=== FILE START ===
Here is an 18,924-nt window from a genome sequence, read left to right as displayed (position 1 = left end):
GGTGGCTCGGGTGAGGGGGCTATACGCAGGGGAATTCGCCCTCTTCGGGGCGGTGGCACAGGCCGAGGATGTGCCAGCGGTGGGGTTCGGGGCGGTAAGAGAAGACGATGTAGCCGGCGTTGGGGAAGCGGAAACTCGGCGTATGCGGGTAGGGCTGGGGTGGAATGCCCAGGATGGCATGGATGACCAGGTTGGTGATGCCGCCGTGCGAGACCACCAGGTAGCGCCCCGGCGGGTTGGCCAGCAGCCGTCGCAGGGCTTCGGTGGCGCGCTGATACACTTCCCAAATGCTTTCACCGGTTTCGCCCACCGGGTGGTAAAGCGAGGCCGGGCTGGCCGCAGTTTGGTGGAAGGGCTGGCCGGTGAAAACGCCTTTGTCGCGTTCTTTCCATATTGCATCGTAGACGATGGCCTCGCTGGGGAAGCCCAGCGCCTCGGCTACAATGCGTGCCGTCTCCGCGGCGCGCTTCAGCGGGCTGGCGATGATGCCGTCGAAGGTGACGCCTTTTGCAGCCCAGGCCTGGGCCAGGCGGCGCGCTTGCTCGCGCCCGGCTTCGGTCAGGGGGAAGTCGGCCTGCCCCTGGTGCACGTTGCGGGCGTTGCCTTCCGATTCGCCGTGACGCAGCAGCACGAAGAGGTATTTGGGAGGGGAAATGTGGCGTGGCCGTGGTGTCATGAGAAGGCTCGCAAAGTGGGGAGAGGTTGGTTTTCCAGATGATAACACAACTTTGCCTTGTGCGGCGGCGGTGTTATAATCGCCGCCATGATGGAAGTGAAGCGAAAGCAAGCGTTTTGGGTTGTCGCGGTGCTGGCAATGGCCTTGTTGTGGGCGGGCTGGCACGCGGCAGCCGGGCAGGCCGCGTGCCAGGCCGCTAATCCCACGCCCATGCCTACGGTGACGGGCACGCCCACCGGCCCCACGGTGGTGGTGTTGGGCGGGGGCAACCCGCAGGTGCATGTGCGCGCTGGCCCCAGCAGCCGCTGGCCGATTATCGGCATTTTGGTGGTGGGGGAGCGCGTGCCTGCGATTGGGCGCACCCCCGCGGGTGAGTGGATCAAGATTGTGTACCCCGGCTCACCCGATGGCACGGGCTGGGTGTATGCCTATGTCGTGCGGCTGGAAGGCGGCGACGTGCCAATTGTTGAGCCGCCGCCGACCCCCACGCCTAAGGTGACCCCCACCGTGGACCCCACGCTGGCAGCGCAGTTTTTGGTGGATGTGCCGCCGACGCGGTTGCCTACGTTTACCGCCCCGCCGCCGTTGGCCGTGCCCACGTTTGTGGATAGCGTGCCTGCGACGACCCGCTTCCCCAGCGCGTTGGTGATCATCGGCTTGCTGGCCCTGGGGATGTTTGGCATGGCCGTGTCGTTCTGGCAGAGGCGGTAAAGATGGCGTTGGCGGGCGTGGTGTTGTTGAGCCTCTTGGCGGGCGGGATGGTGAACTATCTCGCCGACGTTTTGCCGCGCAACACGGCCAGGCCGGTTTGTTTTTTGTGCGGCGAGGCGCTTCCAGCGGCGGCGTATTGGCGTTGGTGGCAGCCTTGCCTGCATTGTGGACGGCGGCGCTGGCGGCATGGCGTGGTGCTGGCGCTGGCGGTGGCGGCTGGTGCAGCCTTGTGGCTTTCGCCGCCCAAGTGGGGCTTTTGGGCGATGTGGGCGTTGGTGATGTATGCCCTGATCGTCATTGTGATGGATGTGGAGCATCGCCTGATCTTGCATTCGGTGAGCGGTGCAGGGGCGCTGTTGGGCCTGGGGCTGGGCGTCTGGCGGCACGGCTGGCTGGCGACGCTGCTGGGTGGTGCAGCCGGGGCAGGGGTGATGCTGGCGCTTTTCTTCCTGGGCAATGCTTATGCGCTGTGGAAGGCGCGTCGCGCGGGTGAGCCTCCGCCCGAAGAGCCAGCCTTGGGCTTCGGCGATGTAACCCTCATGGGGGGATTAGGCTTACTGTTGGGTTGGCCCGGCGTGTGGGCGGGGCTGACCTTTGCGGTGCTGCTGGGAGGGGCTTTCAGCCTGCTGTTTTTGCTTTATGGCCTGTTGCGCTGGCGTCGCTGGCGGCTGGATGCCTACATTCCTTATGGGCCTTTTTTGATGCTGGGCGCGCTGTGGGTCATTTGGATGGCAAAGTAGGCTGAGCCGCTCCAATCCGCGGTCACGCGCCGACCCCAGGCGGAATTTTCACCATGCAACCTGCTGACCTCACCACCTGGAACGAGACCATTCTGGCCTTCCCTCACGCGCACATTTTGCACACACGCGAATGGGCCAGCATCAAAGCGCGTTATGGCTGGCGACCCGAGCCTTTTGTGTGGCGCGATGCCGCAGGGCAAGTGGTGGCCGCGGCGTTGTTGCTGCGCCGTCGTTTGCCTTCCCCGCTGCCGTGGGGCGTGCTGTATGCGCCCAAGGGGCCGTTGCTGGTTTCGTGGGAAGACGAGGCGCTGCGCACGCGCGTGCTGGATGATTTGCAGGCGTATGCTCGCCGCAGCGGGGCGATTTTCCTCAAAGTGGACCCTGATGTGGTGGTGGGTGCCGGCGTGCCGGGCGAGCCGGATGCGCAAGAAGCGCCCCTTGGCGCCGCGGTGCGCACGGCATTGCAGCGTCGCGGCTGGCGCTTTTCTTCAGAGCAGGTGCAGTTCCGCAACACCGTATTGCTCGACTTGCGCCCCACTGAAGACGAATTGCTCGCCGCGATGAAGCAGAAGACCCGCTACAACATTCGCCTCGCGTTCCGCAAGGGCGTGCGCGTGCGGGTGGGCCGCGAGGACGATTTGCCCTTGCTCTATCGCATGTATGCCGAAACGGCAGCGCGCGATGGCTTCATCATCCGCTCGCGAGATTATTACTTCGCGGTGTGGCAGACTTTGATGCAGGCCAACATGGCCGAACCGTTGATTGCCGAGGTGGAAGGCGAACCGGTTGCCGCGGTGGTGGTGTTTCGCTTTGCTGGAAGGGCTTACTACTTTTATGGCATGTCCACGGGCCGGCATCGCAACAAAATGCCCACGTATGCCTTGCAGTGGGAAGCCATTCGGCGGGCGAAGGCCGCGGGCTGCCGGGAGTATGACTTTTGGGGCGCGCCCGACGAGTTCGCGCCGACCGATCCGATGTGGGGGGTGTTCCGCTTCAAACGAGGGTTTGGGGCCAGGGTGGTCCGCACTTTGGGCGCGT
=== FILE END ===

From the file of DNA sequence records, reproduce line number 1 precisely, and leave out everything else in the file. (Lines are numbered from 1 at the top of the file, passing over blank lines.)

Here is an 18,924-nt window from a genome sequence, read left to right as displayed (position 1 = left end):